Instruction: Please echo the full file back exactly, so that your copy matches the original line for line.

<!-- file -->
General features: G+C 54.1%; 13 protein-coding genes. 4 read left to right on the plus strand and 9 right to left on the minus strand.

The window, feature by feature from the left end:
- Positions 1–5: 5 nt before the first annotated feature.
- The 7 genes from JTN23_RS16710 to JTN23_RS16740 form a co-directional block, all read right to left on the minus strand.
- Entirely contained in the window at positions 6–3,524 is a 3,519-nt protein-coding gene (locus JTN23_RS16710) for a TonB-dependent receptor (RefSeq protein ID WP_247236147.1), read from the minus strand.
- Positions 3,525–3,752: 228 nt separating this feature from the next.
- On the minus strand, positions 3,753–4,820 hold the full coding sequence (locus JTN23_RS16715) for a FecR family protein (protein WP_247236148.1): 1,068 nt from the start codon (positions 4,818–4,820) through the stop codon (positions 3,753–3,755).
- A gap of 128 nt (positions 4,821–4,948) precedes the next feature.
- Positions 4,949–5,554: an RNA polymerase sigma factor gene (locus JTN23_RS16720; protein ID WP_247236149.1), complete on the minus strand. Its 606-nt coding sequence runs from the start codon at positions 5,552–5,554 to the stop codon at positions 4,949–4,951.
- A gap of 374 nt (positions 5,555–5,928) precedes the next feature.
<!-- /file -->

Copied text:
General features: G+C 54.1%; 13 protein-coding genes. 4 read left to right on the plus strand and 9 right to left on the minus strand.

The window, feature by feature from the left end:
- Positions 1–5: 5 nt before the first annotated feature.
- The 7 genes from JTN23_RS16710 to JTN23_RS16740 form a co-directional block, all read right to left on the minus strand.
- Entirely contained in the window at positions 6–3,524 is a 3,519-nt protein-coding gene (locus JTN23_RS16710) for a TonB-dependent receptor (RefSeq protein ID WP_247236147.1), read from the minus strand.
- Positions 3,525–3,752: 228 nt separating this feature from the next.
- On the minus strand, positions 3,753–4,820 hold the full coding sequence (locus JTN23_RS16715) for a FecR family protein (protein WP_247236148.1): 1,068 nt from the start codon (positions 4,818–4,820) through the stop codon (positions 3,753–3,755).
- A gap of 128 nt (positions 4,821–4,948) precedes the next feature.
- Positions 4,949–5,554: an RNA polymerase sigma factor gene (locus JTN23_RS16720; protein ID WP_247236149.1), complete on the minus strand. Its 606-nt coding sequence runs from the start codon at positions 5,552–5,554 to the stop codon at positions 4,949–4,951.
- A gap of 374 nt (positions 5,555–5,928) precedes the next feature.